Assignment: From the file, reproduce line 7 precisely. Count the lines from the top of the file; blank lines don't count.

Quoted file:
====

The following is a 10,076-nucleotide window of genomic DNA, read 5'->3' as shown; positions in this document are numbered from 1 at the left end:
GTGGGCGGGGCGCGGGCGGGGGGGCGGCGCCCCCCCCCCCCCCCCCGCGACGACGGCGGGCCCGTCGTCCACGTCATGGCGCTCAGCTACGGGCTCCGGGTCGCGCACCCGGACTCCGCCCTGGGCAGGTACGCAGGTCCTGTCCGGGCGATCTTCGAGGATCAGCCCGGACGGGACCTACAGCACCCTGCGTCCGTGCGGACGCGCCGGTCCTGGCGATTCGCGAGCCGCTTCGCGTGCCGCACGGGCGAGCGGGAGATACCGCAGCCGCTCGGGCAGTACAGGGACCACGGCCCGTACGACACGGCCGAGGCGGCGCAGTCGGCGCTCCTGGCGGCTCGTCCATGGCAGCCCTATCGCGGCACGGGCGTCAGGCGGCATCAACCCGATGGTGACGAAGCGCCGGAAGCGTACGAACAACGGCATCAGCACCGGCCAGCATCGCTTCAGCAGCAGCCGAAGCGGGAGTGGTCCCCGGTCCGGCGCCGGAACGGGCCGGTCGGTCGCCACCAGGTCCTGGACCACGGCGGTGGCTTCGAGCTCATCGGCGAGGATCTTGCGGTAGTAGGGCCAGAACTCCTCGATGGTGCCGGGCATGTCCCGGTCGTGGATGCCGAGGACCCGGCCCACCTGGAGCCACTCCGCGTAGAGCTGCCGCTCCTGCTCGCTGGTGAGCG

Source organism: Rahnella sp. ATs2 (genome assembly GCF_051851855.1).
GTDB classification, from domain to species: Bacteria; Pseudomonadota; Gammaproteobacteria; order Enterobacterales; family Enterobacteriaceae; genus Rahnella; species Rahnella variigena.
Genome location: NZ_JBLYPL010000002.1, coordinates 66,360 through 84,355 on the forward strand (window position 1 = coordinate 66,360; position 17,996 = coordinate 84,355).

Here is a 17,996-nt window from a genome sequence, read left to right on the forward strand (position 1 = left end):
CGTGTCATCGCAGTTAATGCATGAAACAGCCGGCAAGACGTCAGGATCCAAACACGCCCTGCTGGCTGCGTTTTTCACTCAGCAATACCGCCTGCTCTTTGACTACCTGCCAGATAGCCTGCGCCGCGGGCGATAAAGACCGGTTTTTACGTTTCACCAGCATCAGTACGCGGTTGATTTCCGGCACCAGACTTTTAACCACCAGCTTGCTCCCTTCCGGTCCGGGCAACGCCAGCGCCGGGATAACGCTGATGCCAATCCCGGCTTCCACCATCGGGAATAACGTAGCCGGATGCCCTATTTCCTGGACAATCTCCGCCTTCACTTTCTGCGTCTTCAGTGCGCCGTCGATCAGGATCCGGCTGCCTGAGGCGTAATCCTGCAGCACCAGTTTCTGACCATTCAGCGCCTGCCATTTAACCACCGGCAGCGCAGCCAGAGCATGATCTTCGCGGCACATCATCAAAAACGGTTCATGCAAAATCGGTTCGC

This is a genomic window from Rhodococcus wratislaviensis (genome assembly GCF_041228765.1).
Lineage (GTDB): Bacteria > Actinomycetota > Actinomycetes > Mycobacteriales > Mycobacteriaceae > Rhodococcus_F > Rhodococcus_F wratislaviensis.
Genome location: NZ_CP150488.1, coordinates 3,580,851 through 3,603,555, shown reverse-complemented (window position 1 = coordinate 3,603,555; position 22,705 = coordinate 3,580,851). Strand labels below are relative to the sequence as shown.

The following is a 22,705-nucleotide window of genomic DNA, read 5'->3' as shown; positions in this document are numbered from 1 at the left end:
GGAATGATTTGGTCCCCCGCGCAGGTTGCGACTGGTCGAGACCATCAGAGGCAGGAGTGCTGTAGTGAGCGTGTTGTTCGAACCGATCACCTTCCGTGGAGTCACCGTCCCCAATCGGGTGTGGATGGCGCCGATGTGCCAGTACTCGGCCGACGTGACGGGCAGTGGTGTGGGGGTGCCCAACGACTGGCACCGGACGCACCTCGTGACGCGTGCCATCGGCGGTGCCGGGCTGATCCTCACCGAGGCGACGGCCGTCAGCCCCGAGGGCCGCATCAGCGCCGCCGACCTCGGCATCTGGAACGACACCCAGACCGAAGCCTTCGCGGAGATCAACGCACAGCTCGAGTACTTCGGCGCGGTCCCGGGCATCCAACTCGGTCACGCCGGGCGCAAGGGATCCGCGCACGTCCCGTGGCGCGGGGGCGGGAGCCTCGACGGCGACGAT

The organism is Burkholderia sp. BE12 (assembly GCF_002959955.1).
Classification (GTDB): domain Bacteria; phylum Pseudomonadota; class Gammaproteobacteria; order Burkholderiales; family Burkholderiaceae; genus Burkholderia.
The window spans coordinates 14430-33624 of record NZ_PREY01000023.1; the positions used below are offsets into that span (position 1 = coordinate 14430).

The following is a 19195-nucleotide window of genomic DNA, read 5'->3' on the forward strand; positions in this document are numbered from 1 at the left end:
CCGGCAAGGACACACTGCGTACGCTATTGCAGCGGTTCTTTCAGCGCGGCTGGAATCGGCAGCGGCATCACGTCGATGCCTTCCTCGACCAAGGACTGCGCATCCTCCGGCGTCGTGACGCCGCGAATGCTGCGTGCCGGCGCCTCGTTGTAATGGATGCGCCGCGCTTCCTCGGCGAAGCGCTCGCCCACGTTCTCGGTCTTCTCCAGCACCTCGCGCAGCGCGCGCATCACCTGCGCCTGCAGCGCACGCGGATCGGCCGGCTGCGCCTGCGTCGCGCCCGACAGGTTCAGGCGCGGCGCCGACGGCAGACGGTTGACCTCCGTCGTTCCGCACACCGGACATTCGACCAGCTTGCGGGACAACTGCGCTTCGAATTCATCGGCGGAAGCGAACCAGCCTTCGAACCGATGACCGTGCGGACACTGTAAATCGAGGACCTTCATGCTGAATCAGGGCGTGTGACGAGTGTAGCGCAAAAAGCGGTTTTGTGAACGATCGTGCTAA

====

CGTGTCATCGCAGTTAATGCATGAAACAGCCGGCAAGACGTCAGGATCCAAACACGCCCTGCTGGCTGCGTTTTTCACTCAGCAATACCGCCTGCTCTTTGACTACCTGCCAGATAGCCTGCGCCGCGGGCGATAAAGACCGGTTTTTACGTTTCACCAGCATCAGTACGCGGTTGATTTCCGGCACCAGACTTTTAACCACCAGCTTGCTCCCTTCCGGTCCGGGCAACGCCAGCGCCGGGATAACGCTGATGCCAATCCCGGCTTCCACCATCGGGAATAACGTAGCCGGATGCCCTATTTCCTGGACAATCTCCGCCTTCACTTTCTGCGTCTTCAGTGCGCCGTCGATCAGGATCCGGCTGCCTGAGGCGTAATCCTGCAGCACCAGTTTCTGACCATTCAGCGCCTGCCATTTAACCACCGGCAGCGCAGCCAGAGCATGATCTTCGCGGCACATCATCAAAAACGGTTCATGCAAAATCGGTTCGC